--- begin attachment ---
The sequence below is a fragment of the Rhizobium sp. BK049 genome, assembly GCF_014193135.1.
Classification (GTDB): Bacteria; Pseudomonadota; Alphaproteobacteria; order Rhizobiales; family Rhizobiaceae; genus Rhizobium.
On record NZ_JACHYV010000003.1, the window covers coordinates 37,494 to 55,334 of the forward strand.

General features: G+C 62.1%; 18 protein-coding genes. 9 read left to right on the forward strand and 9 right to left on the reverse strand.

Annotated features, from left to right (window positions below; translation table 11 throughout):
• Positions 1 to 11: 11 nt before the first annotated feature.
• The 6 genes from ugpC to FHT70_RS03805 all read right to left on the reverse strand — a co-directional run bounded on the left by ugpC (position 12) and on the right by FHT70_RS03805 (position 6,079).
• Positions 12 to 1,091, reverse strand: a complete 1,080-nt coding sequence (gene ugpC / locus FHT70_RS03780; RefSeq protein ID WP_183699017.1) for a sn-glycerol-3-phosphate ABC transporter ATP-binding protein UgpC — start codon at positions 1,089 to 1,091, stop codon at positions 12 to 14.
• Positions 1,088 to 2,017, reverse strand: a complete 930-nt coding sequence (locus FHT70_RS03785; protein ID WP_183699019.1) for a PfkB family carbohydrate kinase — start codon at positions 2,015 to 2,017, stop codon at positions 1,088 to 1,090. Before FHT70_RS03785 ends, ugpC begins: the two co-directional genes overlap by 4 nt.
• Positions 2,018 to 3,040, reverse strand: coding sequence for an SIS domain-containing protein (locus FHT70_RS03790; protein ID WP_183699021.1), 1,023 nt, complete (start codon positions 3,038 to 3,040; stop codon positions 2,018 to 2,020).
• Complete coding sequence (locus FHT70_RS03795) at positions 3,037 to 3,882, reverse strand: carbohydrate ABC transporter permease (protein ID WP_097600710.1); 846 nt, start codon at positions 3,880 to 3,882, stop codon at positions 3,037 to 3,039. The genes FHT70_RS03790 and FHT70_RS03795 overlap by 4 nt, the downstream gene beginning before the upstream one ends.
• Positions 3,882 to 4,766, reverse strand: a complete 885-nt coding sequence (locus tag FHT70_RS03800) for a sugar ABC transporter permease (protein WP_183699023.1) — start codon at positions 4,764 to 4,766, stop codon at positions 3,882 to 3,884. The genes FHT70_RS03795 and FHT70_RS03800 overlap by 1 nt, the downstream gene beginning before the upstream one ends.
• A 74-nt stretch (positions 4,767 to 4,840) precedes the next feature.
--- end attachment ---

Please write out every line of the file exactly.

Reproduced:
The sequence below is a fragment of the Rhizobium sp. BK049 genome, assembly GCF_014193135.1.
Classification (GTDB): Bacteria; Pseudomonadota; Alphaproteobacteria; order Rhizobiales; family Rhizobiaceae; genus Rhizobium.
On record NZ_JACHYV010000003.1, the window covers coordinates 37,494 to 55,334 of the forward strand.

General features: G+C 62.1%; 18 protein-coding genes. 9 read left to right on the forward strand and 9 right to left on the reverse strand.

Annotated features, from left to right (window positions below; translation table 11 throughout):
• Positions 1 to 11: 11 nt before the first annotated feature.
• The 6 genes from ugpC to FHT70_RS03805 all read right to left on the reverse strand — a co-directional run bounded on the left by ugpC (position 12) and on the right by FHT70_RS03805 (position 6,079).
• Positions 12 to 1,091, reverse strand: a complete 1,080-nt coding sequence (gene ugpC / locus FHT70_RS03780; RefSeq protein ID WP_183699017.1) for a sn-glycerol-3-phosphate ABC transporter ATP-binding protein UgpC — start codon at positions 1,089 to 1,091, stop codon at positions 12 to 14.
• Positions 1,088 to 2,017, reverse strand: a complete 930-nt coding sequence (locus FHT70_RS03785; protein ID WP_183699019.1) for a PfkB family carbohydrate kinase — start codon at positions 2,015 to 2,017, stop codon at positions 1,088 to 1,090. Before FHT70_RS03785 ends, ugpC begins: the two co-directional genes overlap by 4 nt.
• Positions 2,018 to 3,040, reverse strand: coding sequence for an SIS domain-containing protein (locus FHT70_RS03790; protein ID WP_183699021.1), 1,023 nt, complete (start codon positions 3,038 to 3,040; stop codon positions 2,018 to 2,020).
• Complete coding sequence (locus FHT70_RS03795) at positions 3,037 to 3,882, reverse strand: carbohydrate ABC transporter permease (protein ID WP_097600710.1); 846 nt, start codon at positions 3,880 to 3,882, stop codon at positions 3,037 to 3,039. The genes FHT70_RS03790 and FHT70_RS03795 overlap by 4 nt, the downstream gene beginning before the upstream one ends.
• Positions 3,882 to 4,766, reverse strand: a complete 885-nt coding sequence (locus tag FHT70_RS03800) for a sugar ABC transporter permease (protein WP_183699023.1) — start codon at positions 4,764 to 4,766, stop codon at positions 3,882 to 3,884. The genes FHT70_RS03795 and FHT70_RS03800 overlap by 1 nt, the downstream gene beginning before the upstream one ends.
• A 74-nt stretch (positions 4,767 to 4,840) precedes the next feature.